How a battlefields tour helped children with complex needs relate to the First World War

Sidestrand Hall pupil Tristan Hinds at the grave of his relative Private W Weston at the Lijssenthoe

Sidestrand Hall pupil Tristan Hinds at the grave of his relative Private W Weston at the Lijssenthoek Cemetery. Photo: Equity - Credit: Archant

Pupils from five complex needs schools in Norfolk joined a government-funded tour of the First World War battlefields. Martin George joined them.

Parkside School pupils Hannah Howkins and Imogen Tooke handle First World War artifacts. Photo: Equi

Parkside School pupils Hannah Howkins and Imogen Tooke handle First World War artifacts. Photo: Equity - Credit: Archant

It would be hard not to be moved by the First World War battlefields and cemeteries, but if the teenagers from mainstream schools in Norfolk and Suffolk found the experience poignant, the effect on many from special needs schools went even deeper.

The organisers of the government-funded battlefield tours programme, jointly provided by the Institute of Education and Equity, are clear: mainstream and complex needs schools are equal.

• Photo gallery: Battlefield tour brings home reality of the First World War to high school students

Children from Norfolk and Suffolk at the Thiepval Memorial. Photo: Equity

Children from Norfolk and Suffolk at the Thiepval Memorial. Photo: Equity - Credit: Archant


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On the latest trip, the numbers of pupils and staff from each type of school were almost the same, and they visited the same sites and heard the same stories.

For some children, the vast numbers involved in the conflict mean little – the concept of death is hard to grasp, and the descriptions of the war are tricky.

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Walking down the rows of gravestones, seeing the lists of the dead, and handling the artefacts, can bring it home in a way not possible in any classroom.

Those on this trip responded in different ways: some through drawing, some through conversation, some through silent contemplation.

After visiting Lijssenthoek Cemetery, Imogen Tooke, from Parkside School in Norwich, said: 'I enjoyed looking at all the gravestones of all those brave soldiers. The graves make me feel proud because they did it to fight for their country. They did it for their honour. It was quite a sad place.'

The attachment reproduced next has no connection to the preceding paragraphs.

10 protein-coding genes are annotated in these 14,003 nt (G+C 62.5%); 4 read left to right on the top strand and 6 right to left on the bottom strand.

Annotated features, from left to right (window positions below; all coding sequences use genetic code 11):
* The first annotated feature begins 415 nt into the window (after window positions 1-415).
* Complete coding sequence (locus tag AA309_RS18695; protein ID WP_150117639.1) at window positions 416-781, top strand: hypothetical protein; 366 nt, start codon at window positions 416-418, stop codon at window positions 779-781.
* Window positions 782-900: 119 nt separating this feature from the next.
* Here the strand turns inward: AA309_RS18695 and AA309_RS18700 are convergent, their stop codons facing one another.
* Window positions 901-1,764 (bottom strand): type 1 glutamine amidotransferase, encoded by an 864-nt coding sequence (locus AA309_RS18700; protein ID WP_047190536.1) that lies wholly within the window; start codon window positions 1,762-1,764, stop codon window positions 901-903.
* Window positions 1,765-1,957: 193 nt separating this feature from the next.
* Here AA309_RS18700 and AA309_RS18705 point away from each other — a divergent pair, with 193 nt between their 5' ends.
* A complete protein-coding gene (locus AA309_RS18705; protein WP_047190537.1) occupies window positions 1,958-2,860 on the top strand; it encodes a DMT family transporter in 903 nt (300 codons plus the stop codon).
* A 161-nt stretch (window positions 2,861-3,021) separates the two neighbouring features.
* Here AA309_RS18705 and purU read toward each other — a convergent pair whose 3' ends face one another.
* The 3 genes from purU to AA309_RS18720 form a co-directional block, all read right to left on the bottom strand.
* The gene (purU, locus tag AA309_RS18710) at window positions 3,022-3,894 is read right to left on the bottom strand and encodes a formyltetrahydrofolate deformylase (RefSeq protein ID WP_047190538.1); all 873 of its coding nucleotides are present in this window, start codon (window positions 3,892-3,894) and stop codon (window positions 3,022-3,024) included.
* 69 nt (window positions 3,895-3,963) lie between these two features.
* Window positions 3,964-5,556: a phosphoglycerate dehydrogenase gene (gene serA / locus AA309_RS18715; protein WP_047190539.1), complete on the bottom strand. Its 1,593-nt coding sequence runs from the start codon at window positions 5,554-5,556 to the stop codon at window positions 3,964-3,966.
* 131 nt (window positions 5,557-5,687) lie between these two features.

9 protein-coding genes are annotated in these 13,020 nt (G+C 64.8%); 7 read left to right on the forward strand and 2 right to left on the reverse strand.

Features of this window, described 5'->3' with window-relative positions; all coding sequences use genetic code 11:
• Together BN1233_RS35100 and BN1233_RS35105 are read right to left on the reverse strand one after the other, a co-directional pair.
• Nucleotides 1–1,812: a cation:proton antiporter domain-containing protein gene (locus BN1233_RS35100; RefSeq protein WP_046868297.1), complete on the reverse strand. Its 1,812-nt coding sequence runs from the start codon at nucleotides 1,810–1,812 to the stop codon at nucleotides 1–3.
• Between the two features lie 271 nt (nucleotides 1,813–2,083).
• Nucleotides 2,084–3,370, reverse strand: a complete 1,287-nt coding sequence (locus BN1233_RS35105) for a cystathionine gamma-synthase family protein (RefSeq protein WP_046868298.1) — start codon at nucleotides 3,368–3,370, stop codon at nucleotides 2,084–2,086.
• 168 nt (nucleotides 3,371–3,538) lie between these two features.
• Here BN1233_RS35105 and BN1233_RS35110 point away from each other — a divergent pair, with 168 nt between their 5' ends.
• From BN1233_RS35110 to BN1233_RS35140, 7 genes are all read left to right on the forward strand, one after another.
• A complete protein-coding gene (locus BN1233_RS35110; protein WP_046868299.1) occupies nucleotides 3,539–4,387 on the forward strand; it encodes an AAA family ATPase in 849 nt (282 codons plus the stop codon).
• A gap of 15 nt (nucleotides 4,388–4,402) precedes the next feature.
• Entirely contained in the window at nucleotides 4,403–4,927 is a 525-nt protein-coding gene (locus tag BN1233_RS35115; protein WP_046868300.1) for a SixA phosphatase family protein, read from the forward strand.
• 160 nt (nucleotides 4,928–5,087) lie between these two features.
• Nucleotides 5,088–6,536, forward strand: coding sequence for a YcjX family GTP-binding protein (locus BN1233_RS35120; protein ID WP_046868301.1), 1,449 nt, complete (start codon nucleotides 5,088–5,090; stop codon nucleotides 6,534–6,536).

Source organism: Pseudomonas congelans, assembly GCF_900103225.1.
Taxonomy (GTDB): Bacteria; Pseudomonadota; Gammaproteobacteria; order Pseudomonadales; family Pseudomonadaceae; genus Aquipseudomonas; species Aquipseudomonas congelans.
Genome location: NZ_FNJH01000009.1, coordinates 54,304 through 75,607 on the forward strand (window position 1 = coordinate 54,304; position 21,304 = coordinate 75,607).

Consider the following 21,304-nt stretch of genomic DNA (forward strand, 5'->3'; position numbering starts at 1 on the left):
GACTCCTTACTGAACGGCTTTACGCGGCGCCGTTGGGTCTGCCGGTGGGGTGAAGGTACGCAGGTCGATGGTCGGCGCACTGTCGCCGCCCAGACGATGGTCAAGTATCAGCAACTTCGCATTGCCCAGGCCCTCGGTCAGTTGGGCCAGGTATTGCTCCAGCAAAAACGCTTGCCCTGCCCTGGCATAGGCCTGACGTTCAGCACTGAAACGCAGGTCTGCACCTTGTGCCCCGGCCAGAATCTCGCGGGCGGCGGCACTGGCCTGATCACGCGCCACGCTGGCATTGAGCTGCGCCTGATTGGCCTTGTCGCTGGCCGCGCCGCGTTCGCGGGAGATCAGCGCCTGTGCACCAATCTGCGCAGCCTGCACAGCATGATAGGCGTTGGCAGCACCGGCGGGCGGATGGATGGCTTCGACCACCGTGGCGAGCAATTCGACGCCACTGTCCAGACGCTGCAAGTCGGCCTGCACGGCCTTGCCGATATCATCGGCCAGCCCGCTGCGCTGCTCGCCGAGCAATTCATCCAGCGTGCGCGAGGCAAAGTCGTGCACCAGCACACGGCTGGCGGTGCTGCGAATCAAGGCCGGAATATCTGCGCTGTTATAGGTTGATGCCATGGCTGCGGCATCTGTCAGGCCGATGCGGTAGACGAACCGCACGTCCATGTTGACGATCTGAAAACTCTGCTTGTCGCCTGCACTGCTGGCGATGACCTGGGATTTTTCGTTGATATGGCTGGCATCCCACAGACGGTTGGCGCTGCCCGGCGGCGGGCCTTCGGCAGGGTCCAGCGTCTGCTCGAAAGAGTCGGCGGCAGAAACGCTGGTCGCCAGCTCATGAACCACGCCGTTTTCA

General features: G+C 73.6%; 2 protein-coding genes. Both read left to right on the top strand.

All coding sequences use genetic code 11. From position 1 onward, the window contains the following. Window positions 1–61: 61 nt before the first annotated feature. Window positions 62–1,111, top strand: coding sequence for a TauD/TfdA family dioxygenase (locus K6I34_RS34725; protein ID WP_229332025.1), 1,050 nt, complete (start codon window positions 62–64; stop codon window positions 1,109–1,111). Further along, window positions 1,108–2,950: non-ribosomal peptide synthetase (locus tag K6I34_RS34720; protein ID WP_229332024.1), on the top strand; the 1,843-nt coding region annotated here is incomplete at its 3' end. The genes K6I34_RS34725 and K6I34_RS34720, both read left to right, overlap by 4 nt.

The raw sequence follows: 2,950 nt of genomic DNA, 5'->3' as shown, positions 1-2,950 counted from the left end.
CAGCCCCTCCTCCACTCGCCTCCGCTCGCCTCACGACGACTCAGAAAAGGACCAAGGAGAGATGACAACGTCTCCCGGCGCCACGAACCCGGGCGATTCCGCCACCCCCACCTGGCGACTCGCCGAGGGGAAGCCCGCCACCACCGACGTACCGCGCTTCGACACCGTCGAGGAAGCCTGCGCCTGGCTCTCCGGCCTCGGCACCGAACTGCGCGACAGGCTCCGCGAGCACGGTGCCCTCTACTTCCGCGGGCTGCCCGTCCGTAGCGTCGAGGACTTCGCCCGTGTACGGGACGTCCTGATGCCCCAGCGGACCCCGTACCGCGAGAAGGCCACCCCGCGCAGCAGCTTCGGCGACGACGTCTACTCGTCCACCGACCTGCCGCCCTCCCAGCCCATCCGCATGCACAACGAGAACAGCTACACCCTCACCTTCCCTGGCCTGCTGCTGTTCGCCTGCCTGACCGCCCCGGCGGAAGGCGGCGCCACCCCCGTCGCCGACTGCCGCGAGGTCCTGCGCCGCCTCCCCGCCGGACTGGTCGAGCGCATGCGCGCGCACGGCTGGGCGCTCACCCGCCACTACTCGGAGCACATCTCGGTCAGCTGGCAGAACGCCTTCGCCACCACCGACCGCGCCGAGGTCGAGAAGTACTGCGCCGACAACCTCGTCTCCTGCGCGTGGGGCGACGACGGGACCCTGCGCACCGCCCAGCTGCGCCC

The 15-year-old bought a book at the In Flanders Field museum in the re-built Cloth Hall in Ypres, which had information about staff nurse Nellie Spindler, the only woman buried at Lijssenthoek, who was killed by an artillery shell which landed next to the nurses' quarters.

Deborah Wicks, a teacher at Parkside School, said that when teaching pupils about the war, she had focused on issues like how women were affected, rather than dwelling on the horrors.

The experience of visiting the battlefields and graves transformed her pupils' understanding.

She added: 'For Hannah, it was the realisation that if she had been born 100 years ago and a boy, she could have been here and she could have died, and how sad that was.

'She was just so grateful she was born 100 years later, and she agreed that it affected boys and girls, whether they were fighting or left behind. Although they had done it in the classroom, she had not grasped that. It was a light-bulb moment for her. For Imogen, it was the realisation of what death really means. Although we had talked about people dying when people went to war, her comment was that they did not go home. She said that several times.

'In the classroom, I don't think she realised how final death was, but by seeing the graves she realised that.'

Miss Wicks said she now would be helping to make a presentation to the other pupils at school.

Martin Sawyer, a teacher at John Grant School in Caister, said: 'One of our pupils, as the weekend progressed, has become more engaged in everything that goes on, and he is searching for people with the same as him [on the monuments]. He said he might be related to them, so he was relating to what some of the other children were doing.'

He said one boy on the trip started taking a chair outside and sit quietly for several minutes – something he had never seen him do before. When asked what he was thinking about, he said it was a secret.

Mr Sawyer added: 'I think he needed the thinking time to let it sink in, and to categorise what he was experiencing. I think he has identified with the fact that these are people who were lost, and what they gave.'

How your school can take part in the tours

Two pupils and one teacher from every state-funded secondary school in the country are being invited on a free First World War Centenary Battlefield Tour until 2019. The four-day tours aid teaching as part of the government's commemoration of the war's centenary. Go to www.centenarybattlefieldtours.org for further information and how to register.

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